“We can’t always have consensus on everything, and the idea that we should always try for consensus isn’t realistic,” she said. “We just have to go with the flow.”
But the board seems to agree on at least one issue: elected representation for the school district’s governing body. They largely panned the idea of appointed school trustees, which has been floated by various politicians and business leaders as a potential solution to improve the board.
The school board shouldn’t be singled out as an entity in need of appointed members, Garvey said. If lawmakers favor that approach, then “why not an Assembly or Senate seat here of there?” she said.
Brooks echoed that sentiment. She believes community members like to feel as if they have some power over their local school system through voting. Even so, Brooks said she wouldn’t necessarily be opposed to a system that allowed for the removal of “disruptive board members” or contained qualification requirements for elected trustees.
“You can improve the makeup of a school board without having an appointed school board,” she said.
For now, the voters will decide who represents them on the seven-member school board. The primary election in June set the field of candidates who are running in the three races.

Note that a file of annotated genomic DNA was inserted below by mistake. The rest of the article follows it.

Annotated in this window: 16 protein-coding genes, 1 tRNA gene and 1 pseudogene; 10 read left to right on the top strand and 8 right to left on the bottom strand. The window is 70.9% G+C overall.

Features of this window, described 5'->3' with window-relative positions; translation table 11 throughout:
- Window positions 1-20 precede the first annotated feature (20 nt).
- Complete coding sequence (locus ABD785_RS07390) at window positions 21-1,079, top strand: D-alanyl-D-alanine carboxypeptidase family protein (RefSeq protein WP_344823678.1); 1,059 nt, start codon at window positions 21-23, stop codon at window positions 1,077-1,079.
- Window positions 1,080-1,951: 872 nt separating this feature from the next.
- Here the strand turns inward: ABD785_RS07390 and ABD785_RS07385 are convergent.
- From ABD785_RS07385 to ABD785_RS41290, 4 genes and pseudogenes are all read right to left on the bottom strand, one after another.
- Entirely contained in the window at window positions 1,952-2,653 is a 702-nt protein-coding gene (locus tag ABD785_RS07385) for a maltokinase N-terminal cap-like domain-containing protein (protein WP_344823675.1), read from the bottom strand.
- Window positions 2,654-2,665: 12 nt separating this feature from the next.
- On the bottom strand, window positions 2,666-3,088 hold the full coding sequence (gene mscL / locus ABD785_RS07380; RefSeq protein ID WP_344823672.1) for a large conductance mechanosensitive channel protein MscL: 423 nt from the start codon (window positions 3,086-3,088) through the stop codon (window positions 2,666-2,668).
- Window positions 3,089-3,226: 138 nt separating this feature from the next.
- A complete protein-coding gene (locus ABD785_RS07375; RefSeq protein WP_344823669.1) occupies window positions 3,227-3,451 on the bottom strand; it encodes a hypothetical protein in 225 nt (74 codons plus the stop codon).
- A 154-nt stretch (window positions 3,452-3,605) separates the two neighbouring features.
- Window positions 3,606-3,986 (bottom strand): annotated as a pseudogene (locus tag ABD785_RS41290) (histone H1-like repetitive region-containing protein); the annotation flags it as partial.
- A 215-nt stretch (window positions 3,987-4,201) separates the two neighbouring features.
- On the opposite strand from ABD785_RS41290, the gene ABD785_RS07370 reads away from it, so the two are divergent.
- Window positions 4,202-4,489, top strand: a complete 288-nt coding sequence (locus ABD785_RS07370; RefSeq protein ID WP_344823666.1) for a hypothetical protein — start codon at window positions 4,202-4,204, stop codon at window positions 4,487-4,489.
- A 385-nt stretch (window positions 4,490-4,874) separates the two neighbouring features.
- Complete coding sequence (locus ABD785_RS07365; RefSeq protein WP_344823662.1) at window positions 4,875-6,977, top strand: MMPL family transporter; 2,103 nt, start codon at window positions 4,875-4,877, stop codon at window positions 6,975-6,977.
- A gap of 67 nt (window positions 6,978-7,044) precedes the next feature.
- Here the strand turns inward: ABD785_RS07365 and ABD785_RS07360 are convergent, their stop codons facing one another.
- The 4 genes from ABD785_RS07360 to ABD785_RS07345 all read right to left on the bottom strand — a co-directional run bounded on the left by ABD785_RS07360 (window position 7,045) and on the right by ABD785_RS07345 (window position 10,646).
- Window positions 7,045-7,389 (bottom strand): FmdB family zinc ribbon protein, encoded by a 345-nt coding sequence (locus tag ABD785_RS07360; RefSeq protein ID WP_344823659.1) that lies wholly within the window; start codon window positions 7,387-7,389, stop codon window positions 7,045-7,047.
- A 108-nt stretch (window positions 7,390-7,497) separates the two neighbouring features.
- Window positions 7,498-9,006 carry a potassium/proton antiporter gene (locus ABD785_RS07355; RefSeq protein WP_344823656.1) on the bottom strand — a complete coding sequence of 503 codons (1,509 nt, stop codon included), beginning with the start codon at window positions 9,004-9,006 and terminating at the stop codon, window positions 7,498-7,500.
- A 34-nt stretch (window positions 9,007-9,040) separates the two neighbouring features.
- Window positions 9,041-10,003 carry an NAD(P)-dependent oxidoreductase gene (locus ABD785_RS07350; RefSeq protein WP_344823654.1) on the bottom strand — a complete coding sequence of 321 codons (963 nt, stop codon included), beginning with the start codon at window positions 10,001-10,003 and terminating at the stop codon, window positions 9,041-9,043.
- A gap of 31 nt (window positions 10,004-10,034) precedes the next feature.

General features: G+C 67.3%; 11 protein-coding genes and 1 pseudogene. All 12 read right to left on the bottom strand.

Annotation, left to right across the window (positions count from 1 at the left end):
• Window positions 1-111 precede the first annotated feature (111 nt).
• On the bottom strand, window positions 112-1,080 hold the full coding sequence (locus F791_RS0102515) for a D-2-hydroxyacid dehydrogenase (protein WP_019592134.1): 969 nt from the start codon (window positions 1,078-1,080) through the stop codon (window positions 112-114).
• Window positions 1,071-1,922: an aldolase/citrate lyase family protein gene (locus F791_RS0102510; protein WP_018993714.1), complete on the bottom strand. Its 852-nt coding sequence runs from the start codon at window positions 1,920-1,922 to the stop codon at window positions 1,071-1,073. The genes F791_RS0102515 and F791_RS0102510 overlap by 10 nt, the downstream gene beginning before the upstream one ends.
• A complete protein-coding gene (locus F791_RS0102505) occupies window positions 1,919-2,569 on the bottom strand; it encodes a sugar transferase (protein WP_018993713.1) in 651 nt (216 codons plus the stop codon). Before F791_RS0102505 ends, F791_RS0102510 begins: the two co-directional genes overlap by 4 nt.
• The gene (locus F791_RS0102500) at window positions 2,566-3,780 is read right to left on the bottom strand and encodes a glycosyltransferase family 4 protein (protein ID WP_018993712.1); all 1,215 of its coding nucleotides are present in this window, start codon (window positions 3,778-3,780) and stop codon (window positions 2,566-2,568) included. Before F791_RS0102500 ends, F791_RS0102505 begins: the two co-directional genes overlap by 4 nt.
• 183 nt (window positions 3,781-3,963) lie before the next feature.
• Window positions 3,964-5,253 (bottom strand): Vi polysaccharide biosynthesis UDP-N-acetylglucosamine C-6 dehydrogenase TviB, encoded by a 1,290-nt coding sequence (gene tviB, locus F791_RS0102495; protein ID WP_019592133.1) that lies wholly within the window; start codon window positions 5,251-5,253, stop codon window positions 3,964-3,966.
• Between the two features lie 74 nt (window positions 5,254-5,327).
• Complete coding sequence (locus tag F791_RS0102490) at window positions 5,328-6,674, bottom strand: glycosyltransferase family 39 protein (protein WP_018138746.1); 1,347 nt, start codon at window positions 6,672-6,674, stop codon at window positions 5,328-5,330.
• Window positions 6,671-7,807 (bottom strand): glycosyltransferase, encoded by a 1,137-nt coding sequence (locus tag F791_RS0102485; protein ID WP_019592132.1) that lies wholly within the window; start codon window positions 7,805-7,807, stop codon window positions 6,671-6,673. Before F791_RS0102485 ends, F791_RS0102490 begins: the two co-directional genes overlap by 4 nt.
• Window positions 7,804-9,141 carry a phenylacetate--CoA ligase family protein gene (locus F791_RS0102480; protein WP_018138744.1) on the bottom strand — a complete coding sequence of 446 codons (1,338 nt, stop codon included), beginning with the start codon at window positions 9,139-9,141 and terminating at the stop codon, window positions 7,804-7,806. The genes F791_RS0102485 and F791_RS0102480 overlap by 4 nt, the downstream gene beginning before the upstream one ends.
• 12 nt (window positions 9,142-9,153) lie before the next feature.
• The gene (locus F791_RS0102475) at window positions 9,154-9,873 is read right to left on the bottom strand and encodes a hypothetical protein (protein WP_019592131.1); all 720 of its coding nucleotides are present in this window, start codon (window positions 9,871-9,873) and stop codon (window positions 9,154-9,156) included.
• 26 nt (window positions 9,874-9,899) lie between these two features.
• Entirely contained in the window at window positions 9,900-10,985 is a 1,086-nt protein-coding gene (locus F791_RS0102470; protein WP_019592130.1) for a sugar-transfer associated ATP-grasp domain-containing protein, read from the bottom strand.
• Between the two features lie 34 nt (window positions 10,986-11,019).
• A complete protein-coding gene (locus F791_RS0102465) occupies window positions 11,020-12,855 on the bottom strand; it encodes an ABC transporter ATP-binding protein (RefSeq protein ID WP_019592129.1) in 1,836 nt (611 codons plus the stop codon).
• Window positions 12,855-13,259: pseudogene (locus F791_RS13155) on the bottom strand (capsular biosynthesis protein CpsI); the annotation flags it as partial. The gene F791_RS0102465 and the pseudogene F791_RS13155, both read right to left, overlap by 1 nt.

Child is running against Irene Cepeda, a Title V project coordinator at Nevada State College, in District D, which covers a meandering chunk of central and downtown Las Vegas. Cepeda, the newcomer who has earned broad community support, snagged 47 percent of the vote in the primary. Child received nearly 24 percent of the vote.
Cepeda also has a fundraising advantage over Child, with $44,959 banked this year. She has spent just under $30,000 of that, according to recent campaign finance reports. Child had raised $500 earlier this year, but he didn’t file a campaign expense report last week.
Child also did not attend a candidate forum held at the Public Education Foundation earlier this month. The incumbent announced on Twitter that he had never received an invite. The Guinn Center, which was a sponsor of the forum, replied on the social-media site, saying the organization had emailed him in August and September.
Cavazos, who’s running for re-election in District G, as well as the District F candidates — Danielle Ford and Kali Fox Miller — participated in the candidate forum. Cavazos’ opponent, Ryan Scalia, did not attend.
Felicia Ortiz, a State Board of Education member, said she hopes the candidates who emerge victorious in those three races put aside the petty politics and zero in on boosting student achievement in Clark County. An effective school board, she said, should have clear goals and objectives, performance indicators to measure those goals and a focus on student achievement 95 percent of the time.
“It’s just not a good example for our children,” she said, referring to the infighting. “Adults should behave better.”